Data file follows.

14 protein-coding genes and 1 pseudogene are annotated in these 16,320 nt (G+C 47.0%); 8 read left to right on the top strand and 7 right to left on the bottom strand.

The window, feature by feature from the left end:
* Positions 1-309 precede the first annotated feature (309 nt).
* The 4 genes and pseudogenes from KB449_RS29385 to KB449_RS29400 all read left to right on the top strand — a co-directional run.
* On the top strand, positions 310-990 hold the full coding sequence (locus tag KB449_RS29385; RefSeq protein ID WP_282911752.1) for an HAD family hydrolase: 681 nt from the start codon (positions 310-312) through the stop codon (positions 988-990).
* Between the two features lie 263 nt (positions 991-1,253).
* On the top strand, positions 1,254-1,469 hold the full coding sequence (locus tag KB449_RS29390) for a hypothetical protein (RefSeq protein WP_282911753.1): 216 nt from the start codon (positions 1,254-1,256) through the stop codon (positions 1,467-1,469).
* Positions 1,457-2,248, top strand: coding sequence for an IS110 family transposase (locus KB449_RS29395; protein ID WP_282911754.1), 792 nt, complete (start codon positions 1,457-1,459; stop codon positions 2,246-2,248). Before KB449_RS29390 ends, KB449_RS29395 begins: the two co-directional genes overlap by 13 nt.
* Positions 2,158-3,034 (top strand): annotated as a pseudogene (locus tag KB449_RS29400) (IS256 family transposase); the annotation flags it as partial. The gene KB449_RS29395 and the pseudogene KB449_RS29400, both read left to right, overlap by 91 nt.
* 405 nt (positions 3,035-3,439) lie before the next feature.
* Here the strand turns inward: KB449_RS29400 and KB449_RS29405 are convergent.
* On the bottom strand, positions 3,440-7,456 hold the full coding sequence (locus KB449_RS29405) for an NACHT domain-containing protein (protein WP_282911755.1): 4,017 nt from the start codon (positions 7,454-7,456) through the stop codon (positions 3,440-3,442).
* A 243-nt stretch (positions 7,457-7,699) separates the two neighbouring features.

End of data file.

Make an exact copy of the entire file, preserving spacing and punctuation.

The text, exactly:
14 protein-coding genes and 1 pseudogene are annotated in these 16,320 nt (G+C 47.0%); 8 read left to right on the top strand and 7 right to left on the bottom strand.

The window, feature by feature from the left end:
* Positions 1-309 precede the first annotated feature (309 nt).
* The 4 genes and pseudogenes from KB449_RS29385 to KB449_RS29400 all read left to right on the top strand — a co-directional run.
* On the top strand, positions 310-990 hold the full coding sequence (locus tag KB449_RS29385; RefSeq protein ID WP_282911752.1) for an HAD family hydrolase: 681 nt from the start codon (positions 310-312) through the stop codon (positions 988-990).
* Between the two features lie 263 nt (positions 991-1,253).
* On the top strand, positions 1,254-1,469 hold the full coding sequence (locus tag KB449_RS29390) for a hypothetical protein (RefSeq protein WP_282911753.1): 216 nt from the start codon (positions 1,254-1,256) through the stop codon (positions 1,467-1,469).
* Positions 1,457-2,248, top strand: coding sequence for an IS110 family transposase (locus KB449_RS29395; protein ID WP_282911754.1), 792 nt, complete (start codon positions 1,457-1,459; stop codon positions 2,246-2,248). Before KB449_RS29390 ends, KB449_RS29395 begins: the two co-directional genes overlap by 13 nt.
* Positions 2,158-3,034 (top strand): annotated as a pseudogene (locus tag KB449_RS29400) (IS256 family transposase); the annotation flags it as partial. The gene KB449_RS29395 and the pseudogene KB449_RS29400, both read left to right, overlap by 91 nt.
* 405 nt (positions 3,035-3,439) lie before the next feature.
* Here the strand turns inward: KB449_RS29400 and KB449_RS29405 are convergent.
* On the bottom strand, positions 3,440-7,456 hold the full coding sequence (locus KB449_RS29405) for an NACHT domain-containing protein (protein WP_282911755.1): 4,017 nt from the start codon (positions 7,454-7,456) through the stop codon (positions 3,440-3,442).
* A 243-nt stretch (positions 7,457-7,699) separates the two neighbouring features.